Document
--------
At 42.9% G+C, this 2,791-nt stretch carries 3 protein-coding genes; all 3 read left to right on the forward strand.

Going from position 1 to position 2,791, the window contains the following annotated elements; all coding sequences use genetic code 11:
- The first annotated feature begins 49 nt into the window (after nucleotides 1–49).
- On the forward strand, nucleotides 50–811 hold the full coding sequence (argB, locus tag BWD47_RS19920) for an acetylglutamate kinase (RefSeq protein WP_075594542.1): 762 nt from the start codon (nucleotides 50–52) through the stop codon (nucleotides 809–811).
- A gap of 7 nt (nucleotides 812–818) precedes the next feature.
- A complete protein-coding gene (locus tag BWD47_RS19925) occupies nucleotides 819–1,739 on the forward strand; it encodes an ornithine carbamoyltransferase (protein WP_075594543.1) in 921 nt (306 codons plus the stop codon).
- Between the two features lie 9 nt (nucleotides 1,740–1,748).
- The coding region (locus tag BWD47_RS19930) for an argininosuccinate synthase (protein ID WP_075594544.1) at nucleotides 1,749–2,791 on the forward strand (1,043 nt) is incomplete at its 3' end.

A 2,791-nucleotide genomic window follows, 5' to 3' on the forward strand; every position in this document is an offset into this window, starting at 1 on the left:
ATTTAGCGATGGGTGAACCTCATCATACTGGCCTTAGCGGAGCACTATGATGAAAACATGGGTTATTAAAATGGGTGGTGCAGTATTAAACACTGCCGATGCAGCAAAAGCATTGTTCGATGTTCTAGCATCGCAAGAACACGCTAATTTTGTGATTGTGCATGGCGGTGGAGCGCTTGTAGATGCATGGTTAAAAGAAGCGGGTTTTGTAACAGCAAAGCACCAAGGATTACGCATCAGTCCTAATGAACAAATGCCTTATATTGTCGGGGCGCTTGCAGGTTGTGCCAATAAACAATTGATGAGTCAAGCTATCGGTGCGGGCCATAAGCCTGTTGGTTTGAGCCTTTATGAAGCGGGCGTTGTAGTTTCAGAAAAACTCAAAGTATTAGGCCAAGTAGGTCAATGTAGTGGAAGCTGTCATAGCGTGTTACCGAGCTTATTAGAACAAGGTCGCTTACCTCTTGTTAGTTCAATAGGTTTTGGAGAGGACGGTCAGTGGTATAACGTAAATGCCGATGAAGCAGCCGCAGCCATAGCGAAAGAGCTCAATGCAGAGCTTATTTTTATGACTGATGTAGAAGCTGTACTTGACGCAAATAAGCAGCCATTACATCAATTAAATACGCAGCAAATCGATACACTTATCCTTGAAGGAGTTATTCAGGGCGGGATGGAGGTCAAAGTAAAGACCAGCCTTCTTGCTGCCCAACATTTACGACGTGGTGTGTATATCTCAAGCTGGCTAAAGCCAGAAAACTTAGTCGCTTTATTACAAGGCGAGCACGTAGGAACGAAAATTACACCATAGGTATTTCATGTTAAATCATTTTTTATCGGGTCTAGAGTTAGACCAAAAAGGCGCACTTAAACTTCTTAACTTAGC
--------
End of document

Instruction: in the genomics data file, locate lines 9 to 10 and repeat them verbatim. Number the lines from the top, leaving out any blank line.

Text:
A 2,791-nucleotide genomic window follows, 5' to 3' on the forward strand; every position in this document is an offset into this window, starting at 1 on the left:
ATTTAGCGATGGGTGAACCTCATCATACTGGCCTTAGCGGAGCACTATGATGAAAACATGGGTTATTAAAATGGGTGGTGCAGTATTAAACACTGCCGATGCAGCAAAAGCATTGTTCGATGTTCTAGCATCGCAAGAACACGCTAATTTTGTGATTGTGCATGGCGGTGGAGCGCTTGTAGATGCATGGTTAAAAGAAGCGGGTTTTGTAACAGCAAAGCACCAAGGATTACGCATCAGTCCTAATGAACAAATGCCTTATATTGTCGGGGCGCTTGCAGGTTGTGCCAATAAACAATTGATGAGTCAAGCTATCGGTGCGGGCCATAAGCCTGTTGGTTTGAGCCTTTATGAAGCGGGCGTTGTAGTTTCAGAAAAACTCAAAGTATTAGGCCAAGTAGGTCAATGTAGTGGAAGCTGTCATAGCGTGTTACCGAGCTTATTAGAACAAGGTCGCTTACCTCTTGTTAGTTCAATAGGTTTTGGAGAGGACGGTCAGTGGTATAACGTAAATGCCGATGAAGCAGCCGCAGCCATAGCGAAAGAGCTCAATGCAGAGCTTATTTTTATGACTGATGTAGAAGCTGTACTTGACGCAAATAAGCAGCCATTACATCAATTAAATACGCAGCAAATCGATACACTTATCCTTGAAGGAGTTATTCAGGGCGGGATGGAGGTCAAAGTAAAGACCAGCCTTCTTGCTGCCCAACATTTACGACGTGGTGTGTATATCTCAAGCTGGCTAAAGCCAGAAAACTTAGTCGCTTTATTACAAGGCGAGCACGTAGGAACGAAAATTACACCATAGGTATTTCATGTTAAATCATTTTTTATCGGGTCTAGAGTTAGACCAAAAAGGCGCACTTAAACTTCTTAACTTAGC